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I've read several fine posts that taught me not to be jealous of the super magnums that are intrinsically limited in penetration due to their high velocity.

"The faster they go, the less the penetration." e.g. "A thinly jacketed .2x caliber at 27xx fps blows up on a hog 'shield', but a .45-70-4xx blows thru."

I've wrapped my mind around this concept, reading stories about the success of Nosler "Partition" style bullets, where the nose disintegrates and the enclosed lead body continues to penetrate. Now my handloading question becomes;
"How do I estimate the terminal velocity for a given muzzle velocity, for my .45-70-405 hard cast handloads?"

I need to get a better idea of how my 20:1/30:1 cast bullets might hold up at 150yds (max) with various (non lead fouling) IMR 3031 loadings. Thanks much.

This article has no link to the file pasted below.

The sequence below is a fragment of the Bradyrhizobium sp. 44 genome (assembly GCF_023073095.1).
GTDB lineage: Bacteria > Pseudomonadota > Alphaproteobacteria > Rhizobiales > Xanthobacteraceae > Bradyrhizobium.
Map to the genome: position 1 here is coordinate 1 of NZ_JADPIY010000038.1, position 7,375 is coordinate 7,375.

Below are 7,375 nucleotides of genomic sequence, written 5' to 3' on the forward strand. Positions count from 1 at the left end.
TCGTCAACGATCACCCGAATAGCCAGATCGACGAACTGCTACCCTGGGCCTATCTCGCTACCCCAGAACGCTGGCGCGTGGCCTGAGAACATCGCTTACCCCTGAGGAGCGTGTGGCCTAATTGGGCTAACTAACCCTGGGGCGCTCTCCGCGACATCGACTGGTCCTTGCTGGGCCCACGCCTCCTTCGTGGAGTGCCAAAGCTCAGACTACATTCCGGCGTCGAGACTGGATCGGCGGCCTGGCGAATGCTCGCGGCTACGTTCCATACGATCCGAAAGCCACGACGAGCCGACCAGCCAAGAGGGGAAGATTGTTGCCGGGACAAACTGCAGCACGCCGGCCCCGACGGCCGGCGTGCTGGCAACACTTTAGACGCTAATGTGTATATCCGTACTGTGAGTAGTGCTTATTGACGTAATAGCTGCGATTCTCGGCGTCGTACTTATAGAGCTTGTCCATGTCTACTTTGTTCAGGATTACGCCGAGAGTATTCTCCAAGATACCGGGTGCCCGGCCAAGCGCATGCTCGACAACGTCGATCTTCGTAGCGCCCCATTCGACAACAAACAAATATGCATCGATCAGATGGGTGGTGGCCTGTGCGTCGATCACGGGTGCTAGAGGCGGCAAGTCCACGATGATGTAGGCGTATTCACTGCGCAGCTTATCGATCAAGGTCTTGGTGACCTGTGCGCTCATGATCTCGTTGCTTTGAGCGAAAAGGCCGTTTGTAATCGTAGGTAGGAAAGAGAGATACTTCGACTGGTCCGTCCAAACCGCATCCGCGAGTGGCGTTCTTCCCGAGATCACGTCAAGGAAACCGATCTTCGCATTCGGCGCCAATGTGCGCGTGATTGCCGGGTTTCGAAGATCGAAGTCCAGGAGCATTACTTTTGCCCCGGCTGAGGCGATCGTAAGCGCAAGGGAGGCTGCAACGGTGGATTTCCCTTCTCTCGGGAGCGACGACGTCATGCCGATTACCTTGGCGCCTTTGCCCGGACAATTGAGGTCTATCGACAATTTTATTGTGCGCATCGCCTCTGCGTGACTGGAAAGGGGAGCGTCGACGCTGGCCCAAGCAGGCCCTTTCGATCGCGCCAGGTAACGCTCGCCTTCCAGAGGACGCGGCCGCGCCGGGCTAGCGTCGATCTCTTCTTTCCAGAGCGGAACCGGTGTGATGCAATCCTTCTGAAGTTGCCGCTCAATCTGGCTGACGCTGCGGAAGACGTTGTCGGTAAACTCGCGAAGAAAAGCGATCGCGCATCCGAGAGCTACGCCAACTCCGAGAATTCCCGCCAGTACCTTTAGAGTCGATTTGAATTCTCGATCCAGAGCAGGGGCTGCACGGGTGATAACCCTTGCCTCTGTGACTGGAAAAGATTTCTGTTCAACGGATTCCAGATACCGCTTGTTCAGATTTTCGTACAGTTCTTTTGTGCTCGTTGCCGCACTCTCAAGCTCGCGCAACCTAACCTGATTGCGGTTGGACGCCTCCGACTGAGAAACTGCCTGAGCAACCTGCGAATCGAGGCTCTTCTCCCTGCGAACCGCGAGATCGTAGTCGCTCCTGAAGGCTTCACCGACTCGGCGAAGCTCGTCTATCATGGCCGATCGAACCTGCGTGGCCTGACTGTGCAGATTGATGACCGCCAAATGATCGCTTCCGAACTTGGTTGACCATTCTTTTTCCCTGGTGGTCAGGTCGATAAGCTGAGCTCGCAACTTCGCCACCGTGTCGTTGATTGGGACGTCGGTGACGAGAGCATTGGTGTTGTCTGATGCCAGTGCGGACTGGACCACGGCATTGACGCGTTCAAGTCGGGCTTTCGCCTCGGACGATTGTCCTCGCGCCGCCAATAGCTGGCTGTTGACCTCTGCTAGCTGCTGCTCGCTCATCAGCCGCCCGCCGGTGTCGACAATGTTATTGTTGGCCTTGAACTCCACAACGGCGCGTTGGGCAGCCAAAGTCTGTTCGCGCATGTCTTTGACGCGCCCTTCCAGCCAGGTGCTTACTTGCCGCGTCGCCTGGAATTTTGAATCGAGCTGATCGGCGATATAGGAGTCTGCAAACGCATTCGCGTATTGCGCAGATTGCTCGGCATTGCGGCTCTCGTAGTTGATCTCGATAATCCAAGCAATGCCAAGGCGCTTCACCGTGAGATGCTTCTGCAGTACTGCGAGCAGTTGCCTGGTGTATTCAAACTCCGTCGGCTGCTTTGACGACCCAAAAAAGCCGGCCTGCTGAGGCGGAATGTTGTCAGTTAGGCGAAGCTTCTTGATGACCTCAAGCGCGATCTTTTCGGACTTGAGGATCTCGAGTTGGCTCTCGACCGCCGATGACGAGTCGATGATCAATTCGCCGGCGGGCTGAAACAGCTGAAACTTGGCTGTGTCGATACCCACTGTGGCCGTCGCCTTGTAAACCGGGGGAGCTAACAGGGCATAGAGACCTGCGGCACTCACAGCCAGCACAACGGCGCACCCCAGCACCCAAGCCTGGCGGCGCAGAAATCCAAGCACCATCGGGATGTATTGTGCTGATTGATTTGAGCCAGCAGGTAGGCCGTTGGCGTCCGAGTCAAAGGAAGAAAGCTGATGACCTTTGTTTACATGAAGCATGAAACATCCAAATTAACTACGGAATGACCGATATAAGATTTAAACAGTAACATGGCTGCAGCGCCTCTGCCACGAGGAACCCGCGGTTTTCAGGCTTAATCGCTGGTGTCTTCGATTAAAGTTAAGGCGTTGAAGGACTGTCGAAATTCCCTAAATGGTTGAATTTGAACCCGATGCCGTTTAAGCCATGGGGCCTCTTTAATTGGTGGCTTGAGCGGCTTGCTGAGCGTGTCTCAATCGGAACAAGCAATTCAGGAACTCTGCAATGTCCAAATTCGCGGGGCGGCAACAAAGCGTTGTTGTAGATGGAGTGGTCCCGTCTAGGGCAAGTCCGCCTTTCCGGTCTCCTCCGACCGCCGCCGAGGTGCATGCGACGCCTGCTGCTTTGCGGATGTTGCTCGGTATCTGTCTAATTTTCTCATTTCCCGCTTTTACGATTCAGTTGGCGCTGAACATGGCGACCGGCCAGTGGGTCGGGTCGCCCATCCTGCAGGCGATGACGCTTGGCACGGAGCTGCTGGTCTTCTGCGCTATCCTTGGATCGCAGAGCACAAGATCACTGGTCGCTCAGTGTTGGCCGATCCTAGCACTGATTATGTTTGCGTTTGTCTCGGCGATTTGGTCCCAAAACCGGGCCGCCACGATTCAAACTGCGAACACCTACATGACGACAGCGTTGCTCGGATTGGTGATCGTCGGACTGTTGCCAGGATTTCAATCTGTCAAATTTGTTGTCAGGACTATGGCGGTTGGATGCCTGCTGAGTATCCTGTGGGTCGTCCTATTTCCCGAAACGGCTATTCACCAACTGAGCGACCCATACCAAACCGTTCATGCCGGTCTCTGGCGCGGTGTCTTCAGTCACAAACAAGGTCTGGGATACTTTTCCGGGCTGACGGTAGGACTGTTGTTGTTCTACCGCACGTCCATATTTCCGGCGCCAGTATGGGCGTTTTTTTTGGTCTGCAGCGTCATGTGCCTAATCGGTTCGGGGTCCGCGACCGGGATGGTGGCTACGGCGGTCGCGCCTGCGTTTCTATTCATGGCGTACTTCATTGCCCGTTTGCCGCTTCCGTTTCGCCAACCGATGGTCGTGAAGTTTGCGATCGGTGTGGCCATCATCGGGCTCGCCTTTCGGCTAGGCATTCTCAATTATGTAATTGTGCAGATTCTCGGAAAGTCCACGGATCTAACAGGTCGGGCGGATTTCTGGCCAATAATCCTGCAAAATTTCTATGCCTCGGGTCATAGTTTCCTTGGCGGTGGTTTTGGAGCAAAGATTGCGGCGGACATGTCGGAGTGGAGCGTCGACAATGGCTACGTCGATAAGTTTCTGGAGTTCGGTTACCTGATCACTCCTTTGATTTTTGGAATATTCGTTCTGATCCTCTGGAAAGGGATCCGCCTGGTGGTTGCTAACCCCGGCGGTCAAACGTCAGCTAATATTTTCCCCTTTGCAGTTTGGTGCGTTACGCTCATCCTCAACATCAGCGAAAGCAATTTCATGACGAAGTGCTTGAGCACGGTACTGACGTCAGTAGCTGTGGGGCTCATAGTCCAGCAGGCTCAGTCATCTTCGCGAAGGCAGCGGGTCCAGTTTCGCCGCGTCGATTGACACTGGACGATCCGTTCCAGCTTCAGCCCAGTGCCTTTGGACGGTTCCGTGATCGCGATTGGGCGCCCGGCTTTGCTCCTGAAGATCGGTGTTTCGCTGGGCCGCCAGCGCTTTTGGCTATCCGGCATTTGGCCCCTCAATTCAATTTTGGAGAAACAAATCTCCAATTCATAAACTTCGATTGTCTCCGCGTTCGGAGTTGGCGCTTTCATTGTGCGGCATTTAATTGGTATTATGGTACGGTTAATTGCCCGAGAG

Wally
 

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I'm thinking that the best way to see how your cast bullets will hold up at that range and velocity is to shoot them into some medium that allows recovery and examination.

But, to answer the question- one way is with a chronograph and ballistics software. If you know the ballistic coefficient of your bullet- or find one similar and use that ballistic coefficient- you can calculate your bullet's velocity for any desired range. If you don't want to get the software you can look up ballistics tables in most any reloading manual. You can also get detailed information about trajectory either way.


M
 
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